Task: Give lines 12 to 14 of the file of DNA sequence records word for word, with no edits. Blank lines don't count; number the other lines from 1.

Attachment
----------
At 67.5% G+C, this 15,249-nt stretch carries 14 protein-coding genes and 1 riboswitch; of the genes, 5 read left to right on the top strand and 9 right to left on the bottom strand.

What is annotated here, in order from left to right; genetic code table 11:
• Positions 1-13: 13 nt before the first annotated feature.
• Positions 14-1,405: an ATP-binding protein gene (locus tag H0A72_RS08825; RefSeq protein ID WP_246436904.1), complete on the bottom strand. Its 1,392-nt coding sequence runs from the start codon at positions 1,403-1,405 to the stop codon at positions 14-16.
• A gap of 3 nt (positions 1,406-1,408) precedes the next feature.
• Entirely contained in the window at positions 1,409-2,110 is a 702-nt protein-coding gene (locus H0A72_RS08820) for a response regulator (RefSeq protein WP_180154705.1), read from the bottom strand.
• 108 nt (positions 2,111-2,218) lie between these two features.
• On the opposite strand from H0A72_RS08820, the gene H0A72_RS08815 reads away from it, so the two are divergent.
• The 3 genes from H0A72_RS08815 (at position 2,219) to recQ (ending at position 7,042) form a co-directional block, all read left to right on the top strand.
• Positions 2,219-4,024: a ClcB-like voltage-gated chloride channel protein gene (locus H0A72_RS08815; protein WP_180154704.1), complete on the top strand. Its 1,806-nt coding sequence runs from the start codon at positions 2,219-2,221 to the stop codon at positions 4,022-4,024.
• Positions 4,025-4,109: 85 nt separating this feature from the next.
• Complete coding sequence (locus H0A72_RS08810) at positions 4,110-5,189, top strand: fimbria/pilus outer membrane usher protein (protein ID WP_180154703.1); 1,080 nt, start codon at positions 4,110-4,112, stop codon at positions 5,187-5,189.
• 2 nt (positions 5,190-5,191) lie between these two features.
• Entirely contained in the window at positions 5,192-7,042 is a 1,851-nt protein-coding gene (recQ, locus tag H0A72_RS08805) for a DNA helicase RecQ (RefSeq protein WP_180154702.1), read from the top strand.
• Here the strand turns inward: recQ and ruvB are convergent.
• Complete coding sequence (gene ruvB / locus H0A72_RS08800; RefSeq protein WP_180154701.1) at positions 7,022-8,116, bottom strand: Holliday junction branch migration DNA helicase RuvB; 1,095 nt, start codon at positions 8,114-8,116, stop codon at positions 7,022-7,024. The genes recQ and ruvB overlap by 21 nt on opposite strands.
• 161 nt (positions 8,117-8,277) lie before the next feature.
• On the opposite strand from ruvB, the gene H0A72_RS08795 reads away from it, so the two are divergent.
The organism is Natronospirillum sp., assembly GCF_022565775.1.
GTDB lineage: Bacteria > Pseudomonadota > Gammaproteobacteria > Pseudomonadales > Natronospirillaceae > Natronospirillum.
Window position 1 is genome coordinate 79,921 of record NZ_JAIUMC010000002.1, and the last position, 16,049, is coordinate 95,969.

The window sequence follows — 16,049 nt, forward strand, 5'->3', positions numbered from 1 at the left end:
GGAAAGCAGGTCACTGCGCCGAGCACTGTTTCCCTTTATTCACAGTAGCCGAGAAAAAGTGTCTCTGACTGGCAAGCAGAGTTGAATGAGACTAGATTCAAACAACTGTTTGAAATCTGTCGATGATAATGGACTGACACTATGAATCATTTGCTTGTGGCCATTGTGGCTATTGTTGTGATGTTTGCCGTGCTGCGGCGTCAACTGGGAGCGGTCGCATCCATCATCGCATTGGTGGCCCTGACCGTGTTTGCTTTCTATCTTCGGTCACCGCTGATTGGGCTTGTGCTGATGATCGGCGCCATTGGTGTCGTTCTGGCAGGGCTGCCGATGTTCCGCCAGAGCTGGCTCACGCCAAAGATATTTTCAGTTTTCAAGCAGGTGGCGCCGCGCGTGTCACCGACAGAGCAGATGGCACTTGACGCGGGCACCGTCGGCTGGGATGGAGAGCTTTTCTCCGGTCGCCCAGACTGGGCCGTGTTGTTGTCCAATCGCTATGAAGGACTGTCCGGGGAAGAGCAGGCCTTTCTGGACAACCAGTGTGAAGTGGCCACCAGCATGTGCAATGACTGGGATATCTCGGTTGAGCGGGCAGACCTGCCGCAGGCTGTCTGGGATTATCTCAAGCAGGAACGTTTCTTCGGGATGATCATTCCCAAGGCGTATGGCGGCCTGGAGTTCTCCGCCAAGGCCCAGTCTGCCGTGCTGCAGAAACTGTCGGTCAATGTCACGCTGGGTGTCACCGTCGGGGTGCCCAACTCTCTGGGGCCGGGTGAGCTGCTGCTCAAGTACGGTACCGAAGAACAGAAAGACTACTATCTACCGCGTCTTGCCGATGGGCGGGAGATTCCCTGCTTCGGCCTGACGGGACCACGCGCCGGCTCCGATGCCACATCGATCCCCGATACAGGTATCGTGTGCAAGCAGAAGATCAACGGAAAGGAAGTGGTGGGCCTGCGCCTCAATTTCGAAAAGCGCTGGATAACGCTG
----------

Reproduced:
• Complete coding sequence (locus H0A72_RS08810) at positions 4,110-5,189, top strand: fimbria/pilus outer membrane usher protein (protein ID WP_180154703.1); 1,080 nt, start codon at positions 4,110-4,112, stop codon at positions 5,187-5,189.
• 2 nt (positions 5,190-5,191) lie between these two features.
• Entirely contained in the window at positions 5,192-7,042 is a 1,851-nt protein-coding gene (recQ, locus tag H0A72_RS08805) for a DNA helicase RecQ (RefSeq protein WP_180154702.1), read from the top strand.